Updated August 2019 for TensorFlow RC0
One can find datasets in many places, especially on Kaggle. The datasets usually come in a ‘positive’ and ‘negative’ part but sometimes in one set with a column denoting the sentiment. If you don’t have two sets like this NLTK has it all but you need to assemble things a bit because the review come as separate files.
Easy enough, use something like this to compile the separate files into just two files:
import sklearn from sklearn.datasets import load_files moviedir = r'/Users/You/nltk_data/corpora/movie_reviews' movie_train = load_files(moviedir, shuffle=True) pos ="" neg="" for i,item in enumerate(movie_train.data): if movie_train.target[i] == 0: #neg neg += item.decode("utf-8").replace("\n"," ") + "\n" else: pos += item.decode("utf-8").replace("\n"," ") + "\n" with open('/Users/You/desktop/positive.txt', 'wt') as f: f.write(pos) with open('/Users/You/desktop/negative.txt', 'wt') as f: f.write(neg)
Of course, you need some packages. Note that this example is based on TensorFlow RC0.
from nltk.tokenize import word_tokenize from nltk.stem import WordNetLemmatizer import numpy as np import random import pickle from collections import Counter # TensorFlow and tf.keras import tensorflow as tf from tensorflow import keras # Helper libraries import numpy as np import matplotlib.pyplot as plt print(tf.__version__) 2.0.0-rc0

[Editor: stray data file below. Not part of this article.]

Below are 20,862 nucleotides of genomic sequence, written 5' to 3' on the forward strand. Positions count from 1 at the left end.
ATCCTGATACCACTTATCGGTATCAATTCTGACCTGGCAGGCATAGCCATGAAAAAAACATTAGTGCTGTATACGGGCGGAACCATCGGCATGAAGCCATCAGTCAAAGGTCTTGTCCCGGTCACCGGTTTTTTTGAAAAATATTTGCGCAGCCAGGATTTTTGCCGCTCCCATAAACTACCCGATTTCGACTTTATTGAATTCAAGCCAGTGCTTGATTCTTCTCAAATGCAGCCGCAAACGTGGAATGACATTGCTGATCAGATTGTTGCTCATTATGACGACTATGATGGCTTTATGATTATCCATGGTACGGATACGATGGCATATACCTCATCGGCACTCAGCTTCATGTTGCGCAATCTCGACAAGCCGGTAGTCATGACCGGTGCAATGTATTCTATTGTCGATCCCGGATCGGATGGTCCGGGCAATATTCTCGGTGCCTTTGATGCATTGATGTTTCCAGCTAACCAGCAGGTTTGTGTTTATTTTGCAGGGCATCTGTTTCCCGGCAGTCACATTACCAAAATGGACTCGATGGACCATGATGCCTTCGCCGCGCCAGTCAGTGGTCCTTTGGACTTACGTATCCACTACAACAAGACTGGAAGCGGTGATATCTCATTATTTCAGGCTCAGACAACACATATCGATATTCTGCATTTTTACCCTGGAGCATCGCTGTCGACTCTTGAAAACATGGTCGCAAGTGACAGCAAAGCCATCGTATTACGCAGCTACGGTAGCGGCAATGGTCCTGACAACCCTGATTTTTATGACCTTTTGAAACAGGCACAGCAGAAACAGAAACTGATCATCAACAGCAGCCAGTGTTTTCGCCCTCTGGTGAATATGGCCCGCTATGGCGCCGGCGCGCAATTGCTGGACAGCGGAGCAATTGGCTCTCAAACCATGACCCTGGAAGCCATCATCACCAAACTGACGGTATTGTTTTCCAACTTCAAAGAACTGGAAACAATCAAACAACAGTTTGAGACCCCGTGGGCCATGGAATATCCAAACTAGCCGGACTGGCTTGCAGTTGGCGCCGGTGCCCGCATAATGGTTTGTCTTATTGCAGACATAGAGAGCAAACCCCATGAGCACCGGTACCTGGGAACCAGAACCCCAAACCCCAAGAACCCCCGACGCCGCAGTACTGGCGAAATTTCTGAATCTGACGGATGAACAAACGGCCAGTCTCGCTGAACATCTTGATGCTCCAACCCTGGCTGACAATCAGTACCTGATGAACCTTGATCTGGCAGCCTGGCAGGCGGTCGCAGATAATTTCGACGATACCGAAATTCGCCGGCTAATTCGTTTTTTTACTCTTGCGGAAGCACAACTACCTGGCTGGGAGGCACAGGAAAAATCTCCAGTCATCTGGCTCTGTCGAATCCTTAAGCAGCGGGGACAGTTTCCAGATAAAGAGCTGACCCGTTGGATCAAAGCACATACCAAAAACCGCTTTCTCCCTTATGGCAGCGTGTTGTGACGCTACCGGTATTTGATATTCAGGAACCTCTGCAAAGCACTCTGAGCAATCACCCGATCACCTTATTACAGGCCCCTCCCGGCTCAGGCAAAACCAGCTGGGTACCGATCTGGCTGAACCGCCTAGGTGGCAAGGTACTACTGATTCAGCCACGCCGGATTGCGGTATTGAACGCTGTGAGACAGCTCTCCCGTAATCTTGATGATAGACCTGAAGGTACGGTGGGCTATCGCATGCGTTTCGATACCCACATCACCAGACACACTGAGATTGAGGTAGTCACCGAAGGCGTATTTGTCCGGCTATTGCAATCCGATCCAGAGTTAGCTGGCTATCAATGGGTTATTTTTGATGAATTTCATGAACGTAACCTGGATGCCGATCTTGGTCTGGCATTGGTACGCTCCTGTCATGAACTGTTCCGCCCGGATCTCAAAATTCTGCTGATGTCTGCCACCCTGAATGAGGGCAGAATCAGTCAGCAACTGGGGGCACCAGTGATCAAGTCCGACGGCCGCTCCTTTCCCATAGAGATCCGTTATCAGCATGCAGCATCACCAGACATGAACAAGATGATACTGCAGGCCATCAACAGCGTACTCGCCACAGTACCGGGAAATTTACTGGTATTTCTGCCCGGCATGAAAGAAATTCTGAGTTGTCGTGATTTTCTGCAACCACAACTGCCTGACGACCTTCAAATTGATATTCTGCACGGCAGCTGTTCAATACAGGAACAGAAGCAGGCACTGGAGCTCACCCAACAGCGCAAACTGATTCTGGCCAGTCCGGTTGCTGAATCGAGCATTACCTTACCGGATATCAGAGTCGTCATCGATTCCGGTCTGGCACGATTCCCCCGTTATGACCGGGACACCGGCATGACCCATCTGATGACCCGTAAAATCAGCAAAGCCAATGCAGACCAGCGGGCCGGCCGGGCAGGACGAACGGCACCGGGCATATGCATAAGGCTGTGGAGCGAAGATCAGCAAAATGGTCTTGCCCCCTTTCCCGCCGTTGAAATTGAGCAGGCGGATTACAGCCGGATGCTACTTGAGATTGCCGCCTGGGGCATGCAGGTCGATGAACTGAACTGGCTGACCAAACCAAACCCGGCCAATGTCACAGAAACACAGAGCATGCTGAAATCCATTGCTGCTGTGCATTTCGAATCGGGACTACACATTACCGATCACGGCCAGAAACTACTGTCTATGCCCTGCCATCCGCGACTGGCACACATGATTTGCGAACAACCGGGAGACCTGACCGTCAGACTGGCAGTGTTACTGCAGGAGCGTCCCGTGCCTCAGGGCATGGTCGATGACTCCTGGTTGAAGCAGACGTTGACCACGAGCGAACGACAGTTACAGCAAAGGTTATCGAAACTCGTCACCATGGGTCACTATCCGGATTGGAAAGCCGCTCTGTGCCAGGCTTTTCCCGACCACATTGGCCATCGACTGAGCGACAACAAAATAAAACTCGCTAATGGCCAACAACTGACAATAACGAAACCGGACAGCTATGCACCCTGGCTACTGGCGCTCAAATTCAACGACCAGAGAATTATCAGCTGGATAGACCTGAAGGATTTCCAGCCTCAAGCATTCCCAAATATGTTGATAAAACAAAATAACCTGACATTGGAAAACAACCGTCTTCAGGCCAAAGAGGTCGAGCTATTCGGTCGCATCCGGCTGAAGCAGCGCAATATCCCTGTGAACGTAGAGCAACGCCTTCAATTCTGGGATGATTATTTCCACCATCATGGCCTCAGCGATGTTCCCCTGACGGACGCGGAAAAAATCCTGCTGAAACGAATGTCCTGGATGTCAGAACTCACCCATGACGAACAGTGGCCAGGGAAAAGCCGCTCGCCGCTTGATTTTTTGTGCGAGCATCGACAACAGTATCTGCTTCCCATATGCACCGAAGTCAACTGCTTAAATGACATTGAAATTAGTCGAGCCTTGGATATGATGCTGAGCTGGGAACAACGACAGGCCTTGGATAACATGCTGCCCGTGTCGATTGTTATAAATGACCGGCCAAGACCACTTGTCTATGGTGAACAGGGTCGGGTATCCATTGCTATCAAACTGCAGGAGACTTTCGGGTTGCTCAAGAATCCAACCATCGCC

Normally you would use an embedding layer (things like GloVe) but let’s approach things in a simplistic fashion here. We’ll create for every review one big vector with an entry for every word appearing at least 50 times in the reviews.
Lemmatization is the process of converting a word to its base form. This is where you need NLTK to perform this conversion.
lemmatizer = WordNetLemmatizer() max_lines = 10000000 pos = '/Users/swa/Desktop/LargeFiles/MovieReviews/positive.txt' neg = '/Users/swa/Desktop/LargeFiles/MovieReviews/negative.txt' def create_lexicon(pos, neg): ''' Returns a vector with the most important words for the given positive and negative reviews. ''' lexicon =  for fi in [pos, neg]: with open(fi, 'r') as f: contents = f.readlines() for l in contents[:max_lines]: all_words = word_tokenize(l.lower()) lexicon += list(all_words) lexicon = [lemmatizer.lemmatize(i) for i in lexicon] w_counts = Counter(lexicon) l2 = # vector with the words appearing more than 50 times for w in w_counts: if 1000 > w_counts[w] > 50: l2.append(w) return l2